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Re: Y Store /Closures

> Date: Fri, 28 Feb 2003 16:27:38 -0500
> From: Russ Ross <ll@russross.com>
> There's a big difference between having a language that is suitable
> for a task and having a library that is written specifically for
> that task.  Struts and other J2EE tools are written specifically for
> web application development.  That doesn't mean the features of the
> Java language are well suited to solving these problems, it means
> lots of other people have already solved most of them, usually with
> heavyweight frameworks that dictate quite a bit of your application
> structure.  Having a well thought out library made for your specific
> problem domain is almost always going to be as good or better than
> having a language that is appropriate for the domain.

I would hope that languages with advanced features would start to grow
large libraries that take advantage of these features.  This would have the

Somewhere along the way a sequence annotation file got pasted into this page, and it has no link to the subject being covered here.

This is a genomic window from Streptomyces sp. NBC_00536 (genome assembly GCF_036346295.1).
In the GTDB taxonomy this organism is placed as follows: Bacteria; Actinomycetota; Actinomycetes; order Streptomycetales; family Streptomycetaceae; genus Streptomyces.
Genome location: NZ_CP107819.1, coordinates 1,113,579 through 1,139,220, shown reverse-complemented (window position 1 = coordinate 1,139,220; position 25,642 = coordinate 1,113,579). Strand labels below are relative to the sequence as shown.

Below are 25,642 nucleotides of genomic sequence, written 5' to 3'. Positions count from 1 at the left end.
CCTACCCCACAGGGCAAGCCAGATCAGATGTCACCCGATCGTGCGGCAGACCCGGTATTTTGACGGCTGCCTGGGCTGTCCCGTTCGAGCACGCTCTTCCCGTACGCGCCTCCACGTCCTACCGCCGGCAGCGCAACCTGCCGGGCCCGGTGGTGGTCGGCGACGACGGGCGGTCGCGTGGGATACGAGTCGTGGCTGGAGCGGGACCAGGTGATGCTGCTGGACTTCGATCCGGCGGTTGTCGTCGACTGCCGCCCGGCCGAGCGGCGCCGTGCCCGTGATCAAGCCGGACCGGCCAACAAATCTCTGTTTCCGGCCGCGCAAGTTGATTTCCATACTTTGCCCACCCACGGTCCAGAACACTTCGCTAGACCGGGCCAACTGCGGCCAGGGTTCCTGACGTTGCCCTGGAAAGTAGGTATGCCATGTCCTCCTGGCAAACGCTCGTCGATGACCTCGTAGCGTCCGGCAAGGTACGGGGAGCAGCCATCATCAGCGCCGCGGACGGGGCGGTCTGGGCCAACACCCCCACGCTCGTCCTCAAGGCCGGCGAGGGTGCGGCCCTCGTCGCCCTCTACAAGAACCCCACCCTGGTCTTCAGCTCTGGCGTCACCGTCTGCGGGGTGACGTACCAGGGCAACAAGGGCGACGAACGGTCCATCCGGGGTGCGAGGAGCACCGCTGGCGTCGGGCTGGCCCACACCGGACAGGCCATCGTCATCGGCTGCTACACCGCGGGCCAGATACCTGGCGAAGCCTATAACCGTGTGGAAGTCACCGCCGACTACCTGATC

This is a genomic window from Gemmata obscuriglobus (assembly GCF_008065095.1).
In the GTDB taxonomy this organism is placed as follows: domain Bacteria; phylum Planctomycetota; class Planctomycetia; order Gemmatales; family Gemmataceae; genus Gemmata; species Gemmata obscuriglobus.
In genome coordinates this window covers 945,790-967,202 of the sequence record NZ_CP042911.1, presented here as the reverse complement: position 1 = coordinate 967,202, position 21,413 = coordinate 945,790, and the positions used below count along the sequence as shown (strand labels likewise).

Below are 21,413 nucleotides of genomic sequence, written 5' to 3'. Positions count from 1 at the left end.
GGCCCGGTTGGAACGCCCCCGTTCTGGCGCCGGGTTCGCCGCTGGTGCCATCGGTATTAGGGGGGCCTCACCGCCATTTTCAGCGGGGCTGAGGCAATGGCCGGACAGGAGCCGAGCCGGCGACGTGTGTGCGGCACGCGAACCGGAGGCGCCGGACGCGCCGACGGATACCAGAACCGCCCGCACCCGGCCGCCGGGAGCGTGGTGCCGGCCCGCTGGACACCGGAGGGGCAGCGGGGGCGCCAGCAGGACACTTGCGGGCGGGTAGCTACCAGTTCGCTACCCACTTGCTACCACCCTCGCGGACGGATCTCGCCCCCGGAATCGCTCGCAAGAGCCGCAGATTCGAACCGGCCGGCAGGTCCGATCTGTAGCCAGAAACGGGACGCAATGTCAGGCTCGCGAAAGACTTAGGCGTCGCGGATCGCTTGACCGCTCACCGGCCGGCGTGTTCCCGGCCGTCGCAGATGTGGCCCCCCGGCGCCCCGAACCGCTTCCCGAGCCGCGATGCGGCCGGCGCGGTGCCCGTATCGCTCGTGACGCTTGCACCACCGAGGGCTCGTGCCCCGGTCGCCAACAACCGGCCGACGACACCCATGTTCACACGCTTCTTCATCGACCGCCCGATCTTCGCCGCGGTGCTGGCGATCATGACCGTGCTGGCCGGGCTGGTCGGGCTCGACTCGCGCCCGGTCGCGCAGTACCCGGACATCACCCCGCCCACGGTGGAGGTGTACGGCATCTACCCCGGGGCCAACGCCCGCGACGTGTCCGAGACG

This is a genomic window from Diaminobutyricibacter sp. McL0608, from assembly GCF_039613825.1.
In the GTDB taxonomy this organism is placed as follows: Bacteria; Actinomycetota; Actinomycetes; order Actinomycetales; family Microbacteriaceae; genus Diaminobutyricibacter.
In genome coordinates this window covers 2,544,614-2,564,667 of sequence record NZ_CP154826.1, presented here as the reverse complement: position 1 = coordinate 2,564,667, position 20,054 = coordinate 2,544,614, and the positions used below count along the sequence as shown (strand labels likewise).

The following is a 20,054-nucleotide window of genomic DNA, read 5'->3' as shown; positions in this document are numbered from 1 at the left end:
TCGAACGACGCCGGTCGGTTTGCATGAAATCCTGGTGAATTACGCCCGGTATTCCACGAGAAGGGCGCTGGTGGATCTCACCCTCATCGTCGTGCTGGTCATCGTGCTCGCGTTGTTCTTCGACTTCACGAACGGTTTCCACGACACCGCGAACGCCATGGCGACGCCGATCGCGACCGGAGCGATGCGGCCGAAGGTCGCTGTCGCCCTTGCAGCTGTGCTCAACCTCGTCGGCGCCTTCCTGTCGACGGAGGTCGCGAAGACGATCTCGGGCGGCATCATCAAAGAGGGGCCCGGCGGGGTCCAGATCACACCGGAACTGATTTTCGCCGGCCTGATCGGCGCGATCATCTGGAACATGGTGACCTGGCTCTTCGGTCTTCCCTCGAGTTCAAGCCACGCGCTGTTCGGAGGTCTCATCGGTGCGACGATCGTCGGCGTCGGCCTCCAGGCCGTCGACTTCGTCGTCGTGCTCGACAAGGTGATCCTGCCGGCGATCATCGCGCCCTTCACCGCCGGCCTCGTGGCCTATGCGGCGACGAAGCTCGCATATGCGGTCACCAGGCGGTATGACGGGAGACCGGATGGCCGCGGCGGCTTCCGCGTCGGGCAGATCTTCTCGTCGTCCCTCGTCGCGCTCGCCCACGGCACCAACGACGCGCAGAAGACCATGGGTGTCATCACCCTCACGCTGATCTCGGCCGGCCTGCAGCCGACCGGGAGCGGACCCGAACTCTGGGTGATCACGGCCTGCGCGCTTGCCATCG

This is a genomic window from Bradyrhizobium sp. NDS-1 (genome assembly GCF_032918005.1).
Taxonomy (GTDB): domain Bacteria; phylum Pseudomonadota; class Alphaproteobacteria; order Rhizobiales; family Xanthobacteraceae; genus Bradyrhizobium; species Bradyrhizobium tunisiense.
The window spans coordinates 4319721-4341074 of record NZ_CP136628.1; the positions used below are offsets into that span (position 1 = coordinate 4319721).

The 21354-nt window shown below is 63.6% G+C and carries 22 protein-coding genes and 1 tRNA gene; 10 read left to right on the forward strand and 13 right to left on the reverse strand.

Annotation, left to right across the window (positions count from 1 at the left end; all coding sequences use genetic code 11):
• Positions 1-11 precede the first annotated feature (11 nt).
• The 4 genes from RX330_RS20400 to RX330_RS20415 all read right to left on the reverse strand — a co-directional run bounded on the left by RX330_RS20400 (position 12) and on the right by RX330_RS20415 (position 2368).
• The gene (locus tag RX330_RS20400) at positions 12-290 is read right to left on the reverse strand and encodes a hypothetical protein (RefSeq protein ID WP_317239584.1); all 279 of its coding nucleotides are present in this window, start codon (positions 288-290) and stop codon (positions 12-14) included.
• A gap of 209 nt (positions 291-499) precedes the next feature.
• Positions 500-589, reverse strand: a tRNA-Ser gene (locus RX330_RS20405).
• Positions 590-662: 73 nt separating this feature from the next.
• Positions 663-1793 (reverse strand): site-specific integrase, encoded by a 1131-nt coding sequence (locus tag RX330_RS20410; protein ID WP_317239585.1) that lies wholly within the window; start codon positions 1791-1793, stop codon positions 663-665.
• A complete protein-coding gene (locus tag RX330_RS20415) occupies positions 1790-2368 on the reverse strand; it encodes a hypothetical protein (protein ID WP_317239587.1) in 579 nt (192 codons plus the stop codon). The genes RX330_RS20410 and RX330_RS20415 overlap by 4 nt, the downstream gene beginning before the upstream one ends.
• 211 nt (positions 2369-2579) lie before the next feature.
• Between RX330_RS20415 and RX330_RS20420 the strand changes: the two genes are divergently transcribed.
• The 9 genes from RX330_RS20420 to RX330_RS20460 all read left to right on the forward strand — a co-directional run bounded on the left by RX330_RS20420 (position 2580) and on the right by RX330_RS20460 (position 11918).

advantage that these libraries would be sufficiently lightweight that they
*wouldn't* dictate much of your application structure, which is a very good
thing, I think.  The interesting question is: is this happening, and if
not, why not?  I think some of this is happening, but not nearly as much as
I would like, and I think some of the reasons relate to java's advantages
wrt to portability, safety, familiarity etc.  Advanced features that most
people have never heard of (and find confusing when they do hear of them)
don't sell a language (unfortunately).  

One ray of hope is that with true closures in mainstream languages like
perl/python/ruby and continuations in ruby, more non-academically-inclined
programmers will be exposed to these ideas.  If a web app development
environment written in ruby uses 1/10th the code of another written in
java, and if continuations are a major reason for this, people will notice.